Getting your yard ready for spring is a matter of priorities. For example, Sears published a blog article explaining how to prepare your lawn and yard for spring. Among their advice? “Apply fertilizer, pre-emergent and weed killer.” And, our favorite, “Mow early, mow often.” Are they kidding? Chemicals, chemicals, and more chemicals. Mowing, mowing, and even more mowing. Kinda makes you wish winter would stick around.
Of course, we should remember that Sears sells mowers. Here at Heavenly Greens, we sell artificial grass. And, frankly, we’re sure we have the better product. It’s always ready for spring, and every other season.
With artificial grass, you don’t need to buy or maintain a mower. Instead of mowing more often, you’ll be mowing never. Instead of instead of worrying about the dangers of lawn chemicals, you can relax knowing your kids and dog are playing on a non-toxic, non-allergenic grassy surface.
Yes, artificial grass does need a quick tune-up now and then. Picking up debris keeps the turf looking its best. A rinse with the hose washes away dust or pet urine. A fluff with a stiff brush restores the blades in high-traffic areas. Zip, zap, zoop, you’re ready to spring into action around the rest of your yard. The fun part!
Think Flowers, Shrubs, and Trees
Start with a walk-around, notepad and pen in hand. What needs to be done? Write it all down, so you don’t overlook something later and – this is the best part – so you can celebrate every time you cross a to-do off the list. So satisfying! As you’re considering the big picture, think about ways you can make your yard more sustainable. Here in the South Bay Area we are blessed with an enormous variety of drought-resistant trees, shrubs, perennials, grasses, and groundcovers.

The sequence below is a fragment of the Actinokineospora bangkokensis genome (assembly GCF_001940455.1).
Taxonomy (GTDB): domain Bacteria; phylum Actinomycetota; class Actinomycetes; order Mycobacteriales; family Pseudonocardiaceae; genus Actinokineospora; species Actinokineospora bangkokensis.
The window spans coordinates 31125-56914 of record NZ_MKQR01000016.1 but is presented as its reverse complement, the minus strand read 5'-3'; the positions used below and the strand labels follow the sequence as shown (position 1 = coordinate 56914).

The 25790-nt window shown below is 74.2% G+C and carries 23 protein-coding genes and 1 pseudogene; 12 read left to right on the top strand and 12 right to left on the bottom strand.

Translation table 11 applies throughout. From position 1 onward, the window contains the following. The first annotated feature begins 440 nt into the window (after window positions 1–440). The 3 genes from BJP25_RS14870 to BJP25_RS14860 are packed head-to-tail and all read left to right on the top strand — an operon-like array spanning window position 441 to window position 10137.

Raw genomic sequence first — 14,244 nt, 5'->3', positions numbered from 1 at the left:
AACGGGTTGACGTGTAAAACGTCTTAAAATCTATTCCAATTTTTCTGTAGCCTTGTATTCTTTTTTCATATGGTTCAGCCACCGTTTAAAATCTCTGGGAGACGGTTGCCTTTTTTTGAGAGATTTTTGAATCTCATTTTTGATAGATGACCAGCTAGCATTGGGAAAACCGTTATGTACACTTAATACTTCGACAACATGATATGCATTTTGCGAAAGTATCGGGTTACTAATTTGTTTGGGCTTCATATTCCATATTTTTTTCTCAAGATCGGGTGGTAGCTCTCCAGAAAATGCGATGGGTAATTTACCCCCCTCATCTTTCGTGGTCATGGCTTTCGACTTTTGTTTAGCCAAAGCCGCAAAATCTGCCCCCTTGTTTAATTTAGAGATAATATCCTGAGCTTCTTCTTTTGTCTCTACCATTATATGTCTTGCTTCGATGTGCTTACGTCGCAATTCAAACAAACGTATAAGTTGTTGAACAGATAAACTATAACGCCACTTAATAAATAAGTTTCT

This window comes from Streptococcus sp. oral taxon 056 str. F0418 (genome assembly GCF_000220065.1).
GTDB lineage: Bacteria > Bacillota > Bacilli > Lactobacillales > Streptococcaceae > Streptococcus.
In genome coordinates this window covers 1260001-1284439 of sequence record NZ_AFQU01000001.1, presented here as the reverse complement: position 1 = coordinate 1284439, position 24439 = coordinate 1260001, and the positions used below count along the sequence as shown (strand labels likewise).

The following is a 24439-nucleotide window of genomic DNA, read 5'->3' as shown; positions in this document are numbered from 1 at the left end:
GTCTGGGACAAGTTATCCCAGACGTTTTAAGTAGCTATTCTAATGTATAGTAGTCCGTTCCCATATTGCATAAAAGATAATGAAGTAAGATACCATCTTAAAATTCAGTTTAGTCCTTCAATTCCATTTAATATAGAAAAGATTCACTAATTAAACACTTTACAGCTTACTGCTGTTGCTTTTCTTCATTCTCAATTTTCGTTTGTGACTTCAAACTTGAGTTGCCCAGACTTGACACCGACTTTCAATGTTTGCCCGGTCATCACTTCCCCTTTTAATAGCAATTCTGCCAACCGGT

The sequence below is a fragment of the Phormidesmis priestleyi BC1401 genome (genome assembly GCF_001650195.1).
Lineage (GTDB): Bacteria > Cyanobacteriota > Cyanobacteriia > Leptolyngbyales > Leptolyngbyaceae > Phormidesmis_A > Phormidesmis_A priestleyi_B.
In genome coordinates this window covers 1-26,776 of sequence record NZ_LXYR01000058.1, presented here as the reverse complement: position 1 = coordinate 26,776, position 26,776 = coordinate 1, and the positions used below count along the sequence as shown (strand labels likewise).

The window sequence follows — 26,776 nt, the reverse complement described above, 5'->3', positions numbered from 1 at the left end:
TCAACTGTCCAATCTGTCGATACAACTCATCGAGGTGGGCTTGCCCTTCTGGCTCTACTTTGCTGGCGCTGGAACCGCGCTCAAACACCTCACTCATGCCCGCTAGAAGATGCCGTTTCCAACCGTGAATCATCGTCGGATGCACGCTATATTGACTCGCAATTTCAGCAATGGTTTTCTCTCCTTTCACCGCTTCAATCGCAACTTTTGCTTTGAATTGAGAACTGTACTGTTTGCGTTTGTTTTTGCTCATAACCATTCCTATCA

Prioritize tasks. You can group like work together – picking up debris, then weeding, then pruning and trimming, etc. Or you can divide your yard into sections and tackle them one at a time. This has the advantage of producing far more visible results faster, which is a nice motivator.
Give your gardening tools a once-over. They should be sharp and clean, so work goes faster and you won’t risk spreading disease from one plant to another. Clean planting containers, too.
A few tips:
- It’s easier to pull weeds when they are small (fewer roots) and when the soil is damp. Do not put them in your compost pile!
- Get professional advice before you trim or prune if you aren’t sure what to do.
- Don’t prune spring-flowering shrubs until after they have bloomed or you’ll miss the show.
- Divide perennials that are outgrowing their space. Replant extras elsewhere in your yard or give them away to friends or at a plant swap.
- Transplant anything that is not thriving in its present location (assuming you have a happier spot for it); otherwise consider giving it away and replacing it with something that will love the location. Or a piece of garden art.
- Finish your handiwork with a nice overlay of organic mulch. That will hold in moisture and keep pesky weeds from germinating.
Now is the time for many plants, and garden centers will see a steady stream of new seasonally appropriate goodies for the next few months. It’s still a bit too early for some seeds and veggies, but it’s easy to get on track with that. Chat with your local nursery, the Extension Service, or check out the Farmer’s Almanac planting calendar (just enter your ZIP code for locally-customized information).
Don’t kill yourself! Take breaks frequently to sit back and admire your progress. It’s all coming together beautifully, isn’t it? Thank heavens (and Heavenly Greens) you didn’t have to waste time and energy and money getting your grass up to speed for spring.